Renew our land and water legacy
Our nation continues to fall far short of its aspiration to provide wise stewardship of our most treasured natural assets - parks, rivers, wildlife refuges and open spaces. This is because Congress and successive presidents fail to live up to the goals of the Land and Water Conservation Fund.
The LWCF was created by Congress 45 years ago to use part of the money generated by offshore oil and gas leases to provide a reliable funding stream for maintenance of our nation's considerable legacy of public lands. It made sense then and it makes sense now to give back part of our profits from nature's bounty to ensure that our children and grandchildren can always enjoy America's amazing outdoors.
If Congress was really following its own law, the LWCF would get $900 million a year. "The money is intended to create and protect national parks, areas around rivers and lakes, national forests and national wildlife refuges from development, and to provide matching grants for state and local parks and recreation projects," according to a coalition that advocates on behalf of this program.
Instead, every year the lion's share of funding for the LWCF is used for unrelated purposes, with the actual allocation falling below $100 million in 2007. As a result, federal land agencies estimate there is a backlog of about $30 billion. "Opportunities to protect fish and wildlife habitat, provide public access for recreation, preserve our nation's most notable historic and cultural sites, and protect scenic vistas are being lost every day to development," the LWCF Coalition says.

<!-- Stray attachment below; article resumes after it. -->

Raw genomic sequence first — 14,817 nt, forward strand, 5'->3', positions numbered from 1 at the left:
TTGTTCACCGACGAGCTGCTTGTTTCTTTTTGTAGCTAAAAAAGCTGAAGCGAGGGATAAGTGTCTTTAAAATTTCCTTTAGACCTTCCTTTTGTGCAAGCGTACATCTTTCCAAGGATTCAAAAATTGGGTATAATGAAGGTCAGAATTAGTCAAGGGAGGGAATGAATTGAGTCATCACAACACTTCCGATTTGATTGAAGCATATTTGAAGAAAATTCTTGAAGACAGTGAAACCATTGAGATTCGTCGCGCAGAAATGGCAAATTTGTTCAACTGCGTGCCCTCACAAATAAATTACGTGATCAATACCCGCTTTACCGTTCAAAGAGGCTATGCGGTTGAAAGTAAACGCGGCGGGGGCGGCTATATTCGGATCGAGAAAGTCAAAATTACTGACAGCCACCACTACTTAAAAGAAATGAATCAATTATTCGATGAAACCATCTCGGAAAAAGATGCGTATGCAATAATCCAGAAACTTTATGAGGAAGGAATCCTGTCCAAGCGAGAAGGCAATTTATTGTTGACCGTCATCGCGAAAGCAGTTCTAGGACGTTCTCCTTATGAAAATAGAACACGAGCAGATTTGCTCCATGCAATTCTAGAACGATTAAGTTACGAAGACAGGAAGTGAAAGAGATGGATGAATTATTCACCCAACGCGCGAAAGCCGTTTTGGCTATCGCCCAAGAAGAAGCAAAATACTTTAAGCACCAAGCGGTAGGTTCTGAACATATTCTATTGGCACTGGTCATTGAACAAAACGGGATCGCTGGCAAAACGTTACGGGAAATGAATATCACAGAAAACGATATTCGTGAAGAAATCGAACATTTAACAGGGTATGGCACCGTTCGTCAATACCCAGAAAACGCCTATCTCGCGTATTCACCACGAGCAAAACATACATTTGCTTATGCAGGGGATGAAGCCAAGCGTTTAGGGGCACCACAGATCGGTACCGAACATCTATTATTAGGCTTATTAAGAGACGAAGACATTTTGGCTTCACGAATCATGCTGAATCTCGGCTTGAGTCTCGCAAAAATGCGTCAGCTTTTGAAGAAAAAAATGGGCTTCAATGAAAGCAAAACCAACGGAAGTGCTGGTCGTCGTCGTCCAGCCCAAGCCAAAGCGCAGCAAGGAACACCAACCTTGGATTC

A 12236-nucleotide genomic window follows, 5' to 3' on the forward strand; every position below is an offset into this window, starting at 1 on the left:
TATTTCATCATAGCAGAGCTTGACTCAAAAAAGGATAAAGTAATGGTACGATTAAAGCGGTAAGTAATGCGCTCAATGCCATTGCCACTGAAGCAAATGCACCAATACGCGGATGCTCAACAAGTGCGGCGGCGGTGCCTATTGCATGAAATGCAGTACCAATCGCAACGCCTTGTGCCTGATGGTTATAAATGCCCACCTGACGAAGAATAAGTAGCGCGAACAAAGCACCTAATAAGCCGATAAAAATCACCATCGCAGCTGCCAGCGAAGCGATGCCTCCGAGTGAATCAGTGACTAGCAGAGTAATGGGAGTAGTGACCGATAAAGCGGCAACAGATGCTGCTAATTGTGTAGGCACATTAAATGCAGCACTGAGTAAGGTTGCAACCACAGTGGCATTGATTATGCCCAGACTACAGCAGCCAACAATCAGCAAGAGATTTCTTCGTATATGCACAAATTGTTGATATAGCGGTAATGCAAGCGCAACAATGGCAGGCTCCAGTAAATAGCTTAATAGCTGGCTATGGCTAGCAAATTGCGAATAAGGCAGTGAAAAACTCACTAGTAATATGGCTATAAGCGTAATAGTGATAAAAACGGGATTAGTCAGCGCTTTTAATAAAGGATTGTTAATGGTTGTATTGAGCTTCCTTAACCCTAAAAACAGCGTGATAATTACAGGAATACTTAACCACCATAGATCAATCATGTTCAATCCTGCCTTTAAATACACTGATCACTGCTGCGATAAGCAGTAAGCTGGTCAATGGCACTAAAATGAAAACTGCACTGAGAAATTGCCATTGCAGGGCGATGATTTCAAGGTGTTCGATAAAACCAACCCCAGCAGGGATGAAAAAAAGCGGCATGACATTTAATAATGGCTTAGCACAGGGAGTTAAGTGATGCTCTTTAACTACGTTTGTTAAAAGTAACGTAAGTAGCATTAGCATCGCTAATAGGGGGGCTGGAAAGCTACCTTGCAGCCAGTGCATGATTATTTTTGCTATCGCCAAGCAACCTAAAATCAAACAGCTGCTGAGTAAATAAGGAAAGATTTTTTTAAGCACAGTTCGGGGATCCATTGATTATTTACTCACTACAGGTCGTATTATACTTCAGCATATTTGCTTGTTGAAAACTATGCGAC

Our federal and state governments face difficult budgetary decisions as the aftermath of the Great Recession continues to grind on. But there is no doubt our economic and financial situation will return to normal. While the real estate market is down is the right time to be laying the groundwork for addressing the park and conservation needs of the future.
Both Oregon and Washington benefit enormously from the LWCF and related state programs. Wildlife refuges on Columbia estuary islands and Willapa Bay are particularly beholden to this fund. For example, Willapa National Wildlife Refuge has received $11.4 million from LWCF over the years and stands to get $750,000 more next year if Congress keeps its fingers out of the pie.
The Washington Wildlife and Recreation Coalition is pressing the Legislature to continue forward with the state component of spending for these sorts of capital projects. Oregon likewise should also be moving ahead on these long-term investments.
As noted by Bill Riley, 2010 president of the Washington Association of Realtors, "Realtors look at this as a necessary part of our quality of life mission. It's just like infrastructure, like water, bridges and roads. This is the best time to buy land in the past decade. If we underfund this program, we'll miss out."
It's tough getting lawmakers to agree on much of anything these days. And this year will be harder than most, with budget cuts and stalemate on the regional and national menu. But ours and future generations will benefit in countless tangible and intangible ways by keeping our promises to preserve and enhance precious lands and waters.